Top of the World Exhibit

Vermont artist and Johnson State College Fine Arts Professor Ken Leslie has completed more than a dozen Arctic residencies over the past 15 years, creating paintings and artist’s books about light and time, both of which take on endlessly interesting permutations in the north.  Leslie’s paintings and unique book structures were created during residencies in the northern regions of Alaska, Canada’s Baffin Island, Iceland, Svalbard, Scandinavia, and – most recently – Greenland.

_The Last Umiak,_ Watercolor, Ken Leslie

“The Last Umiak,” Watercolor, Ken Leslie

Having experienced the Arctic in both summer and winter, Leslie prefers the dark time: “The first thing I noticed, and loved, about the Winter Arctic is the Quiet.  Snow muffles what little noise there is . . . the few roads are easy to escape; there are no trees for the wind to rustle, and the millions of summer birds have long since gone – the terns all the way to Antarctica.  That Quiet is the perfect sound track for the Dark.  When you hear of ‘24 hours of darkness,’ you get the idea of total, pitch-black darkness.  But the reality is that there are many kinds of darkness.  What the Winter Arctic loses in direct sunlight, it gains in twilights – the most amazing range of rich indigos and French ultramarines and cobalts.  The intensity of this blue seems greatest when there’s a cloud cover, and what little light there is reverberates back and forth between the sky above and the snow cover below.  The filtered light wavelength seems to multiply in saturation, and you feel as if you’re walking through blue, not merely below it or in front of it.  You breathe it in, bathe in it – become part of it.”

In speaking of his powerful watercolor “The Last Umiak,” depicting a spiritual journey by umiak, a traditional skin boat used by both Yup’ik and Inuit Eskimos, Leslie reveals, “I dreamed this last journey of that disappearing culture.”  Found in coastal communities from Siberia to Greenland, the large, open umiaks were traditionally used to transport groups of people and for crews hunting walrus and whales.  In the eastern Arctic, the umiaks were frequently rowed by women to transport children and family possessions and are sometimes referred to as “women’s boats.”  Umiaks, still made from Bearded seal (or sometimes walrus) skins but often fitted with an outboard motor, are sill very much in use in Alaska’s northern coastal villages during the spring whaling season when the large boats are launched by whaling crews from the ice edge of the open lead in pursuit of Bowhead whales migrating along the coast.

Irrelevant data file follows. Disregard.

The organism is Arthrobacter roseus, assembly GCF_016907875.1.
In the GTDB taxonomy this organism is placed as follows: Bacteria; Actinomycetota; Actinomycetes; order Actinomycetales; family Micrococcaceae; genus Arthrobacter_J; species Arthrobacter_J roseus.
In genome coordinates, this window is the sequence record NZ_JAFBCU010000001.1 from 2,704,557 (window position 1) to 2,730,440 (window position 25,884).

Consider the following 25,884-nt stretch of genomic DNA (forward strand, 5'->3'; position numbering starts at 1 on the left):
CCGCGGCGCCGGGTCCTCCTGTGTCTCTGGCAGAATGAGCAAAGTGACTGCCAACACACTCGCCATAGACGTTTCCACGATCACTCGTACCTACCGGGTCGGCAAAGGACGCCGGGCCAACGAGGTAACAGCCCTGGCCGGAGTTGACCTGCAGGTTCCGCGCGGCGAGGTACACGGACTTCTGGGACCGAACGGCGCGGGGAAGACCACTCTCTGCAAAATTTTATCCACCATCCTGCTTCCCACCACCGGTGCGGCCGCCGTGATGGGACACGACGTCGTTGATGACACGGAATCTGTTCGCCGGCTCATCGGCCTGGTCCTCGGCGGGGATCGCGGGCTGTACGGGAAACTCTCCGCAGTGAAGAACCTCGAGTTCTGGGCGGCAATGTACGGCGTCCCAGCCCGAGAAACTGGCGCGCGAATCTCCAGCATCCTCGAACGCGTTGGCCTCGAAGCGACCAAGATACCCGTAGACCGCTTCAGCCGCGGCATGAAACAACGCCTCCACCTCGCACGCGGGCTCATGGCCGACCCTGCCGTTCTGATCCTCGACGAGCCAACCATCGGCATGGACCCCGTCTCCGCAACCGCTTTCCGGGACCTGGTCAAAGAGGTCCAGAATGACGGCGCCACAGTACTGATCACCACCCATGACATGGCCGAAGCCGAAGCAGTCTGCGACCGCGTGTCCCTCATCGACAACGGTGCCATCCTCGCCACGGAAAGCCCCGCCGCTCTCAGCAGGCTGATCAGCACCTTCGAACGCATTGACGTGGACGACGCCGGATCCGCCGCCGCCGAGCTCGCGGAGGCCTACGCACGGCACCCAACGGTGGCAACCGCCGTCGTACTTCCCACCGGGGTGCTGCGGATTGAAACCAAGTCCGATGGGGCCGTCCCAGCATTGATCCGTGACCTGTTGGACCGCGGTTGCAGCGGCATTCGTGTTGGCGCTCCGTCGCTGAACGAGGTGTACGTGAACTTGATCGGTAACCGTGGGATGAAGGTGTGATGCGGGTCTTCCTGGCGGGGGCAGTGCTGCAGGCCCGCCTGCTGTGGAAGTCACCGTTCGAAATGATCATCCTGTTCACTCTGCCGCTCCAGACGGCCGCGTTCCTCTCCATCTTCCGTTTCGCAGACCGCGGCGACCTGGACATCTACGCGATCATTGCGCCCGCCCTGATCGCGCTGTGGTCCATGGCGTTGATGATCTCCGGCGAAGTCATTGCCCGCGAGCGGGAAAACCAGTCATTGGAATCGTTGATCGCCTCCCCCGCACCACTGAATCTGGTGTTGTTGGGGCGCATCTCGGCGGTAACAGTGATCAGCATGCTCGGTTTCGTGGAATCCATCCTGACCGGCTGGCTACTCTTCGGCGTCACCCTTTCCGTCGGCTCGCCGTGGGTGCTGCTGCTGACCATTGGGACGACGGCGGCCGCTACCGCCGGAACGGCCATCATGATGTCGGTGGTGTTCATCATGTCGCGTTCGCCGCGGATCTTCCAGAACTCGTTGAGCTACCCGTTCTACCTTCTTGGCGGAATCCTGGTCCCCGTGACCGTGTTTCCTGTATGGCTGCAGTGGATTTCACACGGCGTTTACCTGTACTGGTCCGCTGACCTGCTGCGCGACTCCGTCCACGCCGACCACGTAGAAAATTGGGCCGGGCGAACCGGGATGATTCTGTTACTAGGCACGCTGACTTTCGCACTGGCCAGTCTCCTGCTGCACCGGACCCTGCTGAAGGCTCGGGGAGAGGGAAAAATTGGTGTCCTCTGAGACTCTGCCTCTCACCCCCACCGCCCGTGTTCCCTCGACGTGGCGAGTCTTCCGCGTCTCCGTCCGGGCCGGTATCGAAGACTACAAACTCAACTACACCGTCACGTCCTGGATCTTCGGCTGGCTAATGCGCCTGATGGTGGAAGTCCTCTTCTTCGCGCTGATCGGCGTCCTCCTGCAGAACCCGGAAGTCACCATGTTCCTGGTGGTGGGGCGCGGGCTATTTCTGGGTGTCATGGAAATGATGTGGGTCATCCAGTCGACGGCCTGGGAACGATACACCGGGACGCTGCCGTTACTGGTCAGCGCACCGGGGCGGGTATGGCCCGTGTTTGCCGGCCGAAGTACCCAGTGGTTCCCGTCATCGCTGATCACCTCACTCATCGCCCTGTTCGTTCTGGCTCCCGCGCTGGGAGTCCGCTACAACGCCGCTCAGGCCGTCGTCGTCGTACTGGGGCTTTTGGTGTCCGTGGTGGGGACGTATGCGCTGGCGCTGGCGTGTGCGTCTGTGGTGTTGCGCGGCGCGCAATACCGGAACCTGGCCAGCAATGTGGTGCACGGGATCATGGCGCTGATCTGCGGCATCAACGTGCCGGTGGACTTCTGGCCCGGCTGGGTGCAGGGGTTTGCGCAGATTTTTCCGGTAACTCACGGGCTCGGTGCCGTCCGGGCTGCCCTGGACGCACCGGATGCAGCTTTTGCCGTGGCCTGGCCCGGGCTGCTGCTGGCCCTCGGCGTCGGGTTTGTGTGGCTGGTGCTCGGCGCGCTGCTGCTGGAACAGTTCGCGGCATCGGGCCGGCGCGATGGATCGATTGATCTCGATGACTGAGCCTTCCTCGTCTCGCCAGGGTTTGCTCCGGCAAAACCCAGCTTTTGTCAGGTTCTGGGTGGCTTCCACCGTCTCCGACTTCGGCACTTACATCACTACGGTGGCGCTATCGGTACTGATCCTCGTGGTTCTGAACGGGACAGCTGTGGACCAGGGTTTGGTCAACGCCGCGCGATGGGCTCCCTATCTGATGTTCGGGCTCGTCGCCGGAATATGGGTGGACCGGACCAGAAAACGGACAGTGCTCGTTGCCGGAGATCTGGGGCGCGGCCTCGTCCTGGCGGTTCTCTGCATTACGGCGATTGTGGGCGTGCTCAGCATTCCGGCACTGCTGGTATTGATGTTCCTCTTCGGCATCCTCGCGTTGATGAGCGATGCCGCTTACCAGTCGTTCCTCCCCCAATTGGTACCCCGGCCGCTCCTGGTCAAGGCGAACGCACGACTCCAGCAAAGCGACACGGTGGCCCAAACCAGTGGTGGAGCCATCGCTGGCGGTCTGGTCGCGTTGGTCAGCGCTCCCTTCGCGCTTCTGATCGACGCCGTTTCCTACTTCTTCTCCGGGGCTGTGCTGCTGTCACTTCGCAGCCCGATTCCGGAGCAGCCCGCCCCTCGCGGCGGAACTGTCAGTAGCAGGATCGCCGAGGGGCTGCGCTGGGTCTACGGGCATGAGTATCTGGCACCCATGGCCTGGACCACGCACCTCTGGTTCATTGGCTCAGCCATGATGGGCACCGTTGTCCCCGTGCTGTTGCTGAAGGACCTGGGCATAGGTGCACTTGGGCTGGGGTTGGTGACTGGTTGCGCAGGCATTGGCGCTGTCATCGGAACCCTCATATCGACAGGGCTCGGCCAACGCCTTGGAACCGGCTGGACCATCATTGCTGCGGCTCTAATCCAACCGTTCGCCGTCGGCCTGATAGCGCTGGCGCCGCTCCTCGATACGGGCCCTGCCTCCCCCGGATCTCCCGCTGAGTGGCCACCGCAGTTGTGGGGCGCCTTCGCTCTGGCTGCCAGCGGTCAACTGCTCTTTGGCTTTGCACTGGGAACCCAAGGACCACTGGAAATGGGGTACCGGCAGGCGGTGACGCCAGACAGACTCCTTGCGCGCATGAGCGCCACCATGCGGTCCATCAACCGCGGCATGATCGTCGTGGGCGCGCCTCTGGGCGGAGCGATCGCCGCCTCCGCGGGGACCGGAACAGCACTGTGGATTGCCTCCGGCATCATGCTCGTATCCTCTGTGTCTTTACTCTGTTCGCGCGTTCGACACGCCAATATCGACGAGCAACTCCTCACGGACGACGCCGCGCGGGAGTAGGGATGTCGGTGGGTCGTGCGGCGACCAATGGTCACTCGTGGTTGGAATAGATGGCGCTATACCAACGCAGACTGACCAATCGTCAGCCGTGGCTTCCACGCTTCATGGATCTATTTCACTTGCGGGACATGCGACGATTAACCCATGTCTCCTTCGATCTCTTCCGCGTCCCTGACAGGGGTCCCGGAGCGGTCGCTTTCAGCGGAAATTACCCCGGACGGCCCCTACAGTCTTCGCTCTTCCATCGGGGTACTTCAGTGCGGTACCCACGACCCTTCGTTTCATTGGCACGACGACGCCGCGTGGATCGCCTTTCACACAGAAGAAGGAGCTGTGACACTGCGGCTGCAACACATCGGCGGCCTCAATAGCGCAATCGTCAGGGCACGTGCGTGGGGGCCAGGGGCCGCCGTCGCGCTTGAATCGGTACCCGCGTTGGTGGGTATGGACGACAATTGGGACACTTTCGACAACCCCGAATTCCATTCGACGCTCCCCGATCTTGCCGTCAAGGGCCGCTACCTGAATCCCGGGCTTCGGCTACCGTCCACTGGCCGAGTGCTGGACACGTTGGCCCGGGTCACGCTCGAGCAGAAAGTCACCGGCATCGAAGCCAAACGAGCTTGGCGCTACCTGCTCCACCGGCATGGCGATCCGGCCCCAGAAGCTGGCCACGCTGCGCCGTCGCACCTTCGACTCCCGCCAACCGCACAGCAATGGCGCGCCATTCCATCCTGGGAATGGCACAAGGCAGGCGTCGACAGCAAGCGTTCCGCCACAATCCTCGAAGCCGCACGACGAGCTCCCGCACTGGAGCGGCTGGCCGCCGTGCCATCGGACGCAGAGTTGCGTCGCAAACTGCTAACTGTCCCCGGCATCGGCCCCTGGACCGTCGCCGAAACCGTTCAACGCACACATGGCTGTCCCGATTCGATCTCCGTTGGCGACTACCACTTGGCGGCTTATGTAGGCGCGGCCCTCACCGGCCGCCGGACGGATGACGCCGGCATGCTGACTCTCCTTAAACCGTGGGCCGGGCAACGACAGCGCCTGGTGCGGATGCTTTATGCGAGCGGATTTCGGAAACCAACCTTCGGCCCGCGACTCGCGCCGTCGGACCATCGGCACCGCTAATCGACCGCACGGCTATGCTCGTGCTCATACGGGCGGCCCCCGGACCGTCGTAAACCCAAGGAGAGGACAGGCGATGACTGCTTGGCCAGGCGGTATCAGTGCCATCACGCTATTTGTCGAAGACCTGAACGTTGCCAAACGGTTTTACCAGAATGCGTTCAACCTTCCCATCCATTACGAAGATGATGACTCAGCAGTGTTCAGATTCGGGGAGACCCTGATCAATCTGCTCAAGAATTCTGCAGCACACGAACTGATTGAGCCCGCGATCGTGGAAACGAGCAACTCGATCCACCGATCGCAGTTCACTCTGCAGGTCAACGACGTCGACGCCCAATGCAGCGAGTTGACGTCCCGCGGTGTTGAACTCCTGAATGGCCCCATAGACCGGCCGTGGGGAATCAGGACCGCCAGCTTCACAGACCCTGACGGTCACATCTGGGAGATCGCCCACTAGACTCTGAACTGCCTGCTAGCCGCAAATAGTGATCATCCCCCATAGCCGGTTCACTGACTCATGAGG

While many of Leslie’s works are typically flat, he has pioneered working on circular constructions that allow him to paint 360° panoramas that move through space and time.  While working on a particularly large drawing, Leslie realized that “if I cut a hole in the center, I could fold the work into what became my ‘doughnut accordion’ structure.”  These signature creations are, indeed, doughnut-shaped, narrative paintings, many of which focus on light and the way it changes with and through the Arctic seasons.  In addition to paintings, Leslie also creates one-of-a-kind artist’s books, which address a variety of themes, including “our place in the universe, a layman’s theory of relativity, the battle between nature and technology, and light and dark on or above the Arctic Circle,” explains Leslie.

Ken Leslie is a well-known artist who exhibits and lectures internationally.  He has received numerous awards for his work, which is supported by the National Endowment for the Arts, the Vermont Arts Council, and the American-Scandinavian Foundation.  Examples of his work may also be viewed at his website.Also on display will be the charming and evocative watercolors and etchings of CCS associate Bianca Perren, an artist and paleoecologist who has spent the past 15 years working on lakes in the Canadian High Arctic, Greenland and Svalbard investigating the nature of the changing Arctic landscape.  Under the microscope and in visual art, Perren’s work focuses on exploring the environmental response to climate change, pollution, and more direct human land use.  Her watercolors, often done, en plein air, in the field, often near lake coring locations, Norse sites, or falcon eyries, mark her experience of the landscape more immediately, as snapshots of a day, or a fjord, or as a memory of time on the landscape.

This will be Perren’s second exhibit in Vermont; many of you may remember her previous exhibit at River Arts, Morrisville, VT in February 2013.  Perren’s work may also be viewed at her website.
"Wounded Caribou," Agyhagayu Cape Dorset 1961

“Wounded Caribou,” Agyhagayu
Cape Dorset 1961